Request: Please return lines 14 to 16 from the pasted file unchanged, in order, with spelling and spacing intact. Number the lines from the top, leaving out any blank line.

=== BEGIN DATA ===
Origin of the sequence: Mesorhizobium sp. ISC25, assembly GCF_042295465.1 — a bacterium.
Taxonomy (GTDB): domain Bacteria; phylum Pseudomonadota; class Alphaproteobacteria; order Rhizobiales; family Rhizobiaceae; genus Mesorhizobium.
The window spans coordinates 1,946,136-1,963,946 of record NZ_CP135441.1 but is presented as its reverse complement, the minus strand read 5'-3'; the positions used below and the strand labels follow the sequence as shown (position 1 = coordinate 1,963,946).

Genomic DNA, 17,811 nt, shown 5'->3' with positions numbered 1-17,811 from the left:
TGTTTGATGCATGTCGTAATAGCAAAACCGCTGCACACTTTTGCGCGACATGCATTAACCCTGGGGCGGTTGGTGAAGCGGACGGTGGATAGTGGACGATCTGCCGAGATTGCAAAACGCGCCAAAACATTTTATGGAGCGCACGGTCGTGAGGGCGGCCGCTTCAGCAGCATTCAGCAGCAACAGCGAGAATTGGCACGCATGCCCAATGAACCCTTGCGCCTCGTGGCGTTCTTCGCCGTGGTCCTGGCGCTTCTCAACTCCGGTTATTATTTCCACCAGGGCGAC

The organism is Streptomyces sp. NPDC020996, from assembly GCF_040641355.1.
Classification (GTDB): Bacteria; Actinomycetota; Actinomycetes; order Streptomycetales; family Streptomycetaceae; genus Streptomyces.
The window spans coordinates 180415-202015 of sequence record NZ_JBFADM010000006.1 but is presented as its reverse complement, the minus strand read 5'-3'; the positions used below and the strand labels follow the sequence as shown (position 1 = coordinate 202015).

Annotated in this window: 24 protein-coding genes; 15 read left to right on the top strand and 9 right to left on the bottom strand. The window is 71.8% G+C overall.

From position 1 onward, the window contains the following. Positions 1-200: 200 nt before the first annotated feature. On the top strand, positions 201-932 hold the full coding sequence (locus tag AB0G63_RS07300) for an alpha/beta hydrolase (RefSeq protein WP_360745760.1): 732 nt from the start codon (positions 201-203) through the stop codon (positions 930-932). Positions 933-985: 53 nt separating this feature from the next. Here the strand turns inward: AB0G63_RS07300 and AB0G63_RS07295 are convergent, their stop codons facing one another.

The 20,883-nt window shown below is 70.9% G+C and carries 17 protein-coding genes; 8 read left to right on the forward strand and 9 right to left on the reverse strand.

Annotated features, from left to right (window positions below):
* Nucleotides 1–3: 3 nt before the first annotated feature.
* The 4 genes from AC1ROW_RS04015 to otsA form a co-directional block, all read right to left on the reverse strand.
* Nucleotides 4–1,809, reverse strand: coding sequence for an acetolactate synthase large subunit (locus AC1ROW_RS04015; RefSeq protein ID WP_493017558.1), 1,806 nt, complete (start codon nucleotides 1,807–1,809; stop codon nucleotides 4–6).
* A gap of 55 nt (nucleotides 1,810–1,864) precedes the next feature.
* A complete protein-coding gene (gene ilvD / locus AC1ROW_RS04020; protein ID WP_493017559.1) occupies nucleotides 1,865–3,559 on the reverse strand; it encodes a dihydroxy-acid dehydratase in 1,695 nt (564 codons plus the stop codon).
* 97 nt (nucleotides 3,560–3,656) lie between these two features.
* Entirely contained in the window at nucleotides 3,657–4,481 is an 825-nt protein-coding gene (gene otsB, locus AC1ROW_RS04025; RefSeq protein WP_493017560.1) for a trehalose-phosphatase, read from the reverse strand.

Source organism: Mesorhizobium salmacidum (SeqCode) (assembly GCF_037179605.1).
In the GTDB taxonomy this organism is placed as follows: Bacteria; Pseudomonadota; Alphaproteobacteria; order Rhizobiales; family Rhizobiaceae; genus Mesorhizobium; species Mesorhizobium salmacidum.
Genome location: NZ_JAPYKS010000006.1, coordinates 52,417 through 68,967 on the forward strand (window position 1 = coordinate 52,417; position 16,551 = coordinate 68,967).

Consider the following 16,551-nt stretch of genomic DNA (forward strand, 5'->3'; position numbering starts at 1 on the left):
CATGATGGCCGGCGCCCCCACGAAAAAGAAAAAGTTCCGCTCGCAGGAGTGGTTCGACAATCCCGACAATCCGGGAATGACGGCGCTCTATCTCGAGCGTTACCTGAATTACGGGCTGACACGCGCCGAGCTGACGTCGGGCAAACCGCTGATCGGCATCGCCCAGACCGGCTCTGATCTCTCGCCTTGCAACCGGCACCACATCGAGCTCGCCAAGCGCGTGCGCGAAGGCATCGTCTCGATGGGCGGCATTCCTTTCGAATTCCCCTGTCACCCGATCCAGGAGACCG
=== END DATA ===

* The 4 genes from AC1ROW_RS04015 to otsA form a co-directional block, all read right to left on the reverse strand.
* Nucleotides 4–1,809, reverse strand: coding sequence for an acetolactate synthase large subunit (locus AC1ROW_RS04015; RefSeq protein ID WP_493017558.1), 1,806 nt, complete (start codon nucleotides 1,807–1,809; stop codon nucleotides 4–6).
* A gap of 55 nt (nucleotides 1,810–1,864) precedes the next feature.